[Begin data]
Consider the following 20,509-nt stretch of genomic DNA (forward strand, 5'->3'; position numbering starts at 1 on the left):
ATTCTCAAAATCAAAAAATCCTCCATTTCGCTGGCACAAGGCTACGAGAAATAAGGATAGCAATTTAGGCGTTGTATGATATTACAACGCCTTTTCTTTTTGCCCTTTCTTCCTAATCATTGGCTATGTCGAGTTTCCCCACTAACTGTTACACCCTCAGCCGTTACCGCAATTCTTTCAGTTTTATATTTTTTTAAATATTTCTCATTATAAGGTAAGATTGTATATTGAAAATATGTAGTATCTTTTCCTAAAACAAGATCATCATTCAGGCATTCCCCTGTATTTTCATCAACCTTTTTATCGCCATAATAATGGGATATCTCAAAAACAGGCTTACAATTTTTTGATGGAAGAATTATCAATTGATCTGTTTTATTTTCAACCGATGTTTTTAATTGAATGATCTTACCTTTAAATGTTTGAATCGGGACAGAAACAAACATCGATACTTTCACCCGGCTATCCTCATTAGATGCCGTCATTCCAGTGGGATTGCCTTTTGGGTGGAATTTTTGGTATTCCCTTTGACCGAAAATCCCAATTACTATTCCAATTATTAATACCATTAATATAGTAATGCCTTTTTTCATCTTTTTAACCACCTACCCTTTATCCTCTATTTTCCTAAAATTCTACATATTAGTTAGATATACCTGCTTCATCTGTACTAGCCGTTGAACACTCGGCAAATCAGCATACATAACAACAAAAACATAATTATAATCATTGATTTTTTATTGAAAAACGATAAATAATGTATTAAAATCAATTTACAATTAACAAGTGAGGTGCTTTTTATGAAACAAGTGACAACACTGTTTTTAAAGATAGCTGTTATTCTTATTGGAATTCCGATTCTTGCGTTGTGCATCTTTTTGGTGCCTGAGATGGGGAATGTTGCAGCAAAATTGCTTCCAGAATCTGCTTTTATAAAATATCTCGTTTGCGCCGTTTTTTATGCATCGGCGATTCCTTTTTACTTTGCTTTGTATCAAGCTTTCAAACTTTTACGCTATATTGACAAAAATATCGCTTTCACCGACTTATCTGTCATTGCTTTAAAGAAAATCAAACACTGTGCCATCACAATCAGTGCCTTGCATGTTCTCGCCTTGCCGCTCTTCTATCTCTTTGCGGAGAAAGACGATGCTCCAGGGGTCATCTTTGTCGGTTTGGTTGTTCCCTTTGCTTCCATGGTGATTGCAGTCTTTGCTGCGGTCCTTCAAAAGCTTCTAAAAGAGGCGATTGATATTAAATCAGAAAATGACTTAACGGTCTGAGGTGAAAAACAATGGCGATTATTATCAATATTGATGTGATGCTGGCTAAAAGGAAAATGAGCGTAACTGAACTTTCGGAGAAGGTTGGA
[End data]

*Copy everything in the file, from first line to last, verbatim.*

Consider the following 20,509-nt stretch of genomic DNA (forward strand, 5'->3'; position numbering starts at 1 on the left):
ATTCTCAAAATCAAAAAATCCTCCATTTCGCTGGCACAAGGCTACGAGAAATAAGGATAGCAATTTAGGCGTTGTATGATATTACAACGCCTTTTCTTTTTGCCCTTTCTTCCTAATCATTGGCTATGTCGAGTTTCCCCACTAACTGTTACACCCTCAGCCGTTACCGCAATTCTTTCAGTTTTATATTTTTTTAAATATTTCTCATTATAAGGTAAGATTGTATATTGAAAATATGTAGTATCTTTTCCTAAAACAAGATCATCATTCAGGCATTCCCCTGTATTTTCATCAACCTTTTTATCGCCATAATAATGGGATATCTCAAAAACAGGCTTACAATTTTTTGATGGAAGAATTATCAATTGATCTGTTTTATTTTCAACCGATGTTTTTAATTGAATGATCTTACCTTTAAATGTTTGAATCGGGACAGAAACAAACATCGATACTTTCACCCGGCTATCCTCATTAGATGCCGTCATTCCAGTGGGATTGCCTTTTGGGTGGAATTTTTGGTATTCCCTTTGACCGAAAATCCCAATTACTATTCCAATTATTAATACCATTAATATAGTAATGCCTTTTTTCATCTTTTTAACCACCTACCCTTTATCCTCTATTTTCCTAAAATTCTACATATTAGTTAGATATACCTGCTTCATCTGTACTAGCCGTTGAACACTCGGCAAATCAGCATACATAACAACAAAAACATAATTATAATCATTGATTTTTTATTGAAAAACGATAAATAATGTATTAAAATCAATTTACAATTAACAAGTGAGGTGCTTTTTATGAAACAAGTGACAACACTGTTTTTAAAGATAGCTGTTATTCTTATTGGAATTCCGATTCTTGCGTTGTGCATCTTTTTGGTGCCTGAGATGGGGAATGTTGCAGCAAAATTGCTTCCAGAATCTGCTTTTATAAAATATCTCGTTTGCGCCGTTTTTTATGCATCGGCGATTCCTTTTTACTTTGCTTTGTATCAAGCTTTCAAACTTTTACGCTATATTGACAAAAATATCGCTTTCACCGACTTATCTGTCATTGCTTTAAAGAAAATCAAACACTGTGCCATCACAATCAGTGCCTTGCATGTTCTCGCCTTGCCGCTCTTCTATCTCTTTGCGGAGAAAGACGATGCTCCAGGGGTCATCTTTGTCGGTTTGGTTGTTCCCTTTGCTTCCATGGTGATTGCAGTCTTTGCTGCGGTCCTTCAAAAGCTTCTAAAAGAGGCGATTGATATTAAATCAGAAAATGACTTAACGGTCTGAGGTGAAAAACAATGGCGATTATTATCAATATTGATGTGATGCTGGCTAAAAGGAAAATGAGCGTAACTGAACTTTCGGAGAAGGTTGGA